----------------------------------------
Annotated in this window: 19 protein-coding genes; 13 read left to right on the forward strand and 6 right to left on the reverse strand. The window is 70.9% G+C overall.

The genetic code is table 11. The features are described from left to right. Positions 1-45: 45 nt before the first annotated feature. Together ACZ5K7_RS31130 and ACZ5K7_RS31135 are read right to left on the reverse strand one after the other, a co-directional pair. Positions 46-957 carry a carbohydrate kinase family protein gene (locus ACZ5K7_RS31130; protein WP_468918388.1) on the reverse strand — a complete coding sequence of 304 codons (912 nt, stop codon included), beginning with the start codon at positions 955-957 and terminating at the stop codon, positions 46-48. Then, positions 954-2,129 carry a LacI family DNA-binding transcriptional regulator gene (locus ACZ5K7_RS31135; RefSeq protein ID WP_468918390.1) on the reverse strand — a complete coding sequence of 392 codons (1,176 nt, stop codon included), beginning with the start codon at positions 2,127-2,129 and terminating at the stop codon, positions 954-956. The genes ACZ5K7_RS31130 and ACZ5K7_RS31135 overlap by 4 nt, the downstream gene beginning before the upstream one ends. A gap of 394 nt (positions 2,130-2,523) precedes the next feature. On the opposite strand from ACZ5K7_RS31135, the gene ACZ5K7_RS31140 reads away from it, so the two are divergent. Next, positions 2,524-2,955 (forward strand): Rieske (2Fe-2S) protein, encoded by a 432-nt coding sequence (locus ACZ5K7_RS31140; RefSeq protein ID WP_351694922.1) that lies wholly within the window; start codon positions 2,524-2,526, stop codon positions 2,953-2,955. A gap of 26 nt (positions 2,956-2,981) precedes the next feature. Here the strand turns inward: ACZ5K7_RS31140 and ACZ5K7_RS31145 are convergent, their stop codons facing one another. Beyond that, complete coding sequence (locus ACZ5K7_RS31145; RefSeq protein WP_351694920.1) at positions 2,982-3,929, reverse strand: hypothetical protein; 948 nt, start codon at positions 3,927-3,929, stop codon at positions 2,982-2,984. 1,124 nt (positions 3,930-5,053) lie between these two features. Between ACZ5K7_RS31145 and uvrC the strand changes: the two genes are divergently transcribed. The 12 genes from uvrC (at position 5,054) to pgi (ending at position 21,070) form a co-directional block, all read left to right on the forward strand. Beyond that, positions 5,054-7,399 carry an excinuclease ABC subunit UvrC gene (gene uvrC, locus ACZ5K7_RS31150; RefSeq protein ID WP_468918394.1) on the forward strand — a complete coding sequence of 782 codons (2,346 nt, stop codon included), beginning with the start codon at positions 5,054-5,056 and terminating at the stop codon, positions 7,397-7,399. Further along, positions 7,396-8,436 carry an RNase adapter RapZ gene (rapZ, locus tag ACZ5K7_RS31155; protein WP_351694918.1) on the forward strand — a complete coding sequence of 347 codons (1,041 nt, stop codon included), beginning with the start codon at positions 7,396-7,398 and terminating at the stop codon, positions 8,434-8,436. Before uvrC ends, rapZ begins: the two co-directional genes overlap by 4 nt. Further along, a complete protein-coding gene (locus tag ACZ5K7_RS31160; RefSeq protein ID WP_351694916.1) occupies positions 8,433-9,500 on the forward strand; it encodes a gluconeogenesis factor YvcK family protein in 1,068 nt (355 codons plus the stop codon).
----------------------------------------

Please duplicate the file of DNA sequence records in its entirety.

Annotated in this window: 19 protein-coding genes; 13 read left to right on the forward strand and 6 right to left on the reverse strand. The window is 70.9% G+C overall.

The genetic code is table 11. The features are described from left to right. Positions 1-45: 45 nt before the first annotated feature. Together ACZ5K7_RS31130 and ACZ5K7_RS31135 are read right to left on the reverse strand one after the other, a co-directional pair. Positions 46-957 carry a carbohydrate kinase family protein gene (locus ACZ5K7_RS31130; protein WP_468918388.1) on the reverse strand — a complete coding sequence of 304 codons (912 nt, stop codon included), beginning with the start codon at positions 955-957 and terminating at the stop codon, positions 46-48. Then, positions 954-2,129 carry a LacI family DNA-binding transcriptional regulator gene (locus ACZ5K7_RS31135; RefSeq protein ID WP_468918390.1) on the reverse strand — a complete coding sequence of 392 codons (1,176 nt, stop codon included), beginning with the start codon at positions 2,127-2,129 and terminating at the stop codon, positions 954-956. The genes ACZ5K7_RS31130 and ACZ5K7_RS31135 overlap by 4 nt, the downstream gene beginning before the upstream one ends. A gap of 394 nt (positions 2,130-2,523) precedes the next feature. On the opposite strand from ACZ5K7_RS31135, the gene ACZ5K7_RS31140 reads away from it, so the two are divergent. Next, positions 2,524-2,955 (forward strand): Rieske (2Fe-2S) protein, encoded by a 432-nt coding sequence (locus ACZ5K7_RS31140; RefSeq protein ID WP_351694922.1) that lies wholly within the window; start codon positions 2,524-2,526, stop codon positions 2,953-2,955. A gap of 26 nt (positions 2,956-2,981) precedes the next feature. Here the strand turns inward: ACZ5K7_RS31140 and ACZ5K7_RS31145 are convergent, their stop codons facing one another. Beyond that, complete coding sequence (locus ACZ5K7_RS31145; RefSeq protein WP_351694920.1) at positions 2,982-3,929, reverse strand: hypothetical protein; 948 nt, start codon at positions 3,927-3,929, stop codon at positions 2,982-2,984. 1,124 nt (positions 3,930-5,053) lie between these two features. Between ACZ5K7_RS31145 and uvrC the strand changes: the two genes are divergently transcribed. The 12 genes from uvrC (at position 5,054) to pgi (ending at position 21,070) form a co-directional block, all read left to right on the forward strand. Beyond that, positions 5,054-7,399 carry an excinuclease ABC subunit UvrC gene (gene uvrC, locus ACZ5K7_RS31150; RefSeq protein ID WP_468918394.1) on the forward strand — a complete coding sequence of 782 codons (2,346 nt, stop codon included), beginning with the start codon at positions 5,054-5,056 and terminating at the stop codon, positions 7,397-7,399. Further along, positions 7,396-8,436 carry an RNase adapter RapZ gene (rapZ, locus tag ACZ5K7_RS31155; protein WP_351694918.1) on the forward strand — a complete coding sequence of 347 codons (1,041 nt, stop codon included), beginning with the start codon at positions 7,396-7,398 and terminating at the stop codon, positions 8,434-8,436. Before uvrC ends, rapZ begins: the two co-directional genes overlap by 4 nt. Further along, a complete protein-coding gene (locus tag ACZ5K7_RS31160; RefSeq protein ID WP_351694916.1) occupies positions 8,433-9,500 on the forward strand; it encodes a gluconeogenesis factor YvcK family protein in 1,068 nt (355 codons plus the stop codon).